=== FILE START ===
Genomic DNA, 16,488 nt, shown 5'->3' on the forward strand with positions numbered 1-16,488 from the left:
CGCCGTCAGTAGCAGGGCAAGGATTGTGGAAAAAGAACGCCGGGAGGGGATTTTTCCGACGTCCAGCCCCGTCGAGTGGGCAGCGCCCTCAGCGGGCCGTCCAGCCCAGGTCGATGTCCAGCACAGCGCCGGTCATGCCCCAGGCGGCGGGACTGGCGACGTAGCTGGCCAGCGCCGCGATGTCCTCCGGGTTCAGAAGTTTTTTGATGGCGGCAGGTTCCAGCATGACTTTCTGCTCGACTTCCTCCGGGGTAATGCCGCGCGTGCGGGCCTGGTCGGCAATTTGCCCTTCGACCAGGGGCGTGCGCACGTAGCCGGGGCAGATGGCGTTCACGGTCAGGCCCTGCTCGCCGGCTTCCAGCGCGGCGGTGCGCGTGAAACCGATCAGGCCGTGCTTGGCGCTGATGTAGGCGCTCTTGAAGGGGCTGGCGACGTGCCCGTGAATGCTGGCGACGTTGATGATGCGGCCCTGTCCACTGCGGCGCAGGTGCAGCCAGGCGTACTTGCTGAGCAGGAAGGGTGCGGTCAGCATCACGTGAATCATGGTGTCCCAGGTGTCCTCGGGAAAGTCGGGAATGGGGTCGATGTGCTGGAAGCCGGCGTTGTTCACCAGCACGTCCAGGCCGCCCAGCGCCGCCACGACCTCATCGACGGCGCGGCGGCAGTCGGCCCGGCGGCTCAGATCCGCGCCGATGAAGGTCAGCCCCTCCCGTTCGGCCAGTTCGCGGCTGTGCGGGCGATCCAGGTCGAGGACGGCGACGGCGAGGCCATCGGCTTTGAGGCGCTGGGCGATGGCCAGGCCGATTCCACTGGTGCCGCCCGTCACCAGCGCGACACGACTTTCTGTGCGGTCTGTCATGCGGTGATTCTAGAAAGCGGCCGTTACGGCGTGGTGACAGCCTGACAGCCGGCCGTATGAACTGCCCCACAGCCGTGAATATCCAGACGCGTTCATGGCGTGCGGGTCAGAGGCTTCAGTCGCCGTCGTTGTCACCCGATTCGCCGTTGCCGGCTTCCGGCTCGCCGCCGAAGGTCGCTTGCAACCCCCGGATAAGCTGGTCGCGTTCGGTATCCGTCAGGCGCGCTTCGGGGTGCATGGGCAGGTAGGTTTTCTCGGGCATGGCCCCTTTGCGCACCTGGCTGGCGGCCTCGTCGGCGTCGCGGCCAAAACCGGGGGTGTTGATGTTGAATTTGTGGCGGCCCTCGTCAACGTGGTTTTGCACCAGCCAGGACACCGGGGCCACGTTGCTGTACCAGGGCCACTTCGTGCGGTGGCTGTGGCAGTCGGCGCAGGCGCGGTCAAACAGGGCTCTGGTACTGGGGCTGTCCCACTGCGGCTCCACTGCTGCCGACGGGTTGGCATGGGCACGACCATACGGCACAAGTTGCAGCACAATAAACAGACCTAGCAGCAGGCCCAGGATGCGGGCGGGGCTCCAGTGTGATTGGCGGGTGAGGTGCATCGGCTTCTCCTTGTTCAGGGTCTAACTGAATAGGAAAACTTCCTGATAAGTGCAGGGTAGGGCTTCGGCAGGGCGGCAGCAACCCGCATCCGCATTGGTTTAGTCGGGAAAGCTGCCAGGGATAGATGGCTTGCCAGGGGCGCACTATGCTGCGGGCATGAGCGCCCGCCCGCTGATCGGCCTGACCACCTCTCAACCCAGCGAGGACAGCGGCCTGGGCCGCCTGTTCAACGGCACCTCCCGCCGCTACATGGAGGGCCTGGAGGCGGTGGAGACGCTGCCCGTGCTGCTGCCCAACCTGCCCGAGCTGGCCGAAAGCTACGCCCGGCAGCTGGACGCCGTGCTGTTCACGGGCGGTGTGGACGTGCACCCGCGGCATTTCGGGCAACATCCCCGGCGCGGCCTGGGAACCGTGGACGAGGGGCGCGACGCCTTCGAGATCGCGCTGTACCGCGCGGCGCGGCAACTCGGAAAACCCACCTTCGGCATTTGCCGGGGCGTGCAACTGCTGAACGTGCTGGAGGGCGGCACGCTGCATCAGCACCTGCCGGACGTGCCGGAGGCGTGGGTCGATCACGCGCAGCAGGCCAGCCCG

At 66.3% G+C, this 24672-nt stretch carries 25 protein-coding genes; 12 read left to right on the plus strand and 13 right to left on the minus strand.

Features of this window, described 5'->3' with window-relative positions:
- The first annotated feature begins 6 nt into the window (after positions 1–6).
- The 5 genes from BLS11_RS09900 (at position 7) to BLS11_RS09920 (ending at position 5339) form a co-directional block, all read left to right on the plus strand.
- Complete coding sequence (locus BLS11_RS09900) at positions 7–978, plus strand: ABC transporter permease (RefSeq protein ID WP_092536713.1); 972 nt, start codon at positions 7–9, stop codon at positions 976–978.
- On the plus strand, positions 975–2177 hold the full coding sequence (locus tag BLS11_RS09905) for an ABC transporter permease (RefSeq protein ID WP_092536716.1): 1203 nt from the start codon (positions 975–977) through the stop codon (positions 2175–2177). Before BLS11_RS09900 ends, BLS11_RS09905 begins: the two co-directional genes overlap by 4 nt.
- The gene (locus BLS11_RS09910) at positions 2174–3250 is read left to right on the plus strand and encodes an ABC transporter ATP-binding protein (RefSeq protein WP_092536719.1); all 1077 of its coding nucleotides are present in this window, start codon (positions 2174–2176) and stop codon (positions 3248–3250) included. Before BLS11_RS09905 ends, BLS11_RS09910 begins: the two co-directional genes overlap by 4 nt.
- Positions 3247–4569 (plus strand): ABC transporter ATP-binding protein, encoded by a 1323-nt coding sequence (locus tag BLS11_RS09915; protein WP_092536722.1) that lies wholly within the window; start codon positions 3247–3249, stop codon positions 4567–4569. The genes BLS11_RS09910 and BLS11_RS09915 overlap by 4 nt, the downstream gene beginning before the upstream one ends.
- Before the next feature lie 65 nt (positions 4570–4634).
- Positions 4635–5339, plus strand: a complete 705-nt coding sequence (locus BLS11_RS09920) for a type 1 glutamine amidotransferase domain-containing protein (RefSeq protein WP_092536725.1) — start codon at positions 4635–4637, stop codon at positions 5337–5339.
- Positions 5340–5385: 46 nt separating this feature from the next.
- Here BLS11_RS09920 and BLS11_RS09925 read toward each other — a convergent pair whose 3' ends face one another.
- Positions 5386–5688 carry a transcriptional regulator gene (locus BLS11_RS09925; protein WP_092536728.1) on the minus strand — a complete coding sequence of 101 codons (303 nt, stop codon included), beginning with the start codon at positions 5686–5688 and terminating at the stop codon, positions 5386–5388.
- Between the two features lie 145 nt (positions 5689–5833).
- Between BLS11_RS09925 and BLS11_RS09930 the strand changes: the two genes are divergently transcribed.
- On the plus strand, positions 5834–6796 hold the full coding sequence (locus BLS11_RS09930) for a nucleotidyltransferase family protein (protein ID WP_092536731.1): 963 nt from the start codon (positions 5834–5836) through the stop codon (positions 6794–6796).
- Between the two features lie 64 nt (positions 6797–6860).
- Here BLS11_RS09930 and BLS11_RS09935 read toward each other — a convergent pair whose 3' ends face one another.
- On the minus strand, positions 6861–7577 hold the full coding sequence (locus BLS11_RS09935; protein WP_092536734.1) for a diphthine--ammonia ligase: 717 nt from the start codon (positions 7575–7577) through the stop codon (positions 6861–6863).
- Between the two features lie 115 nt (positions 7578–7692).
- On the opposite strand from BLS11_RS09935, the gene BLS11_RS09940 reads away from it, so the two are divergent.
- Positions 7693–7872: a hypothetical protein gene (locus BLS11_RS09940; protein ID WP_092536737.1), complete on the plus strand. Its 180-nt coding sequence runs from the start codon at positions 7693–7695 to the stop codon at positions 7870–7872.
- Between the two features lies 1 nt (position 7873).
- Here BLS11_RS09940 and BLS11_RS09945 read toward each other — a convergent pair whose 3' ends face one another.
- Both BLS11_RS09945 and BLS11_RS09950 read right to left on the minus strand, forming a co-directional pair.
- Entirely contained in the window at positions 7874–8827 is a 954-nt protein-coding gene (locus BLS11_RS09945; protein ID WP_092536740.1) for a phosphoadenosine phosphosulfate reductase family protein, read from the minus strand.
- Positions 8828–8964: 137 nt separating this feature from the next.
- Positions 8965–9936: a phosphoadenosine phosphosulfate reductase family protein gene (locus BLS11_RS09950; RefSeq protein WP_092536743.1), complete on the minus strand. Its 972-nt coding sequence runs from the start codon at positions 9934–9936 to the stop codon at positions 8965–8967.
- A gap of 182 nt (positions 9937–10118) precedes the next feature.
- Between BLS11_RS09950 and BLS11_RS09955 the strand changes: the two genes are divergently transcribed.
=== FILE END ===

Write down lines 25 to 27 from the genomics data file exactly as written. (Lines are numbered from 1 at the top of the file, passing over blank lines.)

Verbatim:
- Between the two features lies 1 nt (position 7873).
- Here BLS11_RS09940 and BLS11_RS09945 read toward each other — a convergent pair whose 3' ends face one another.
- Both BLS11_RS09945 and BLS11_RS09950 read right to left on the minus strand, forming a co-directional pair.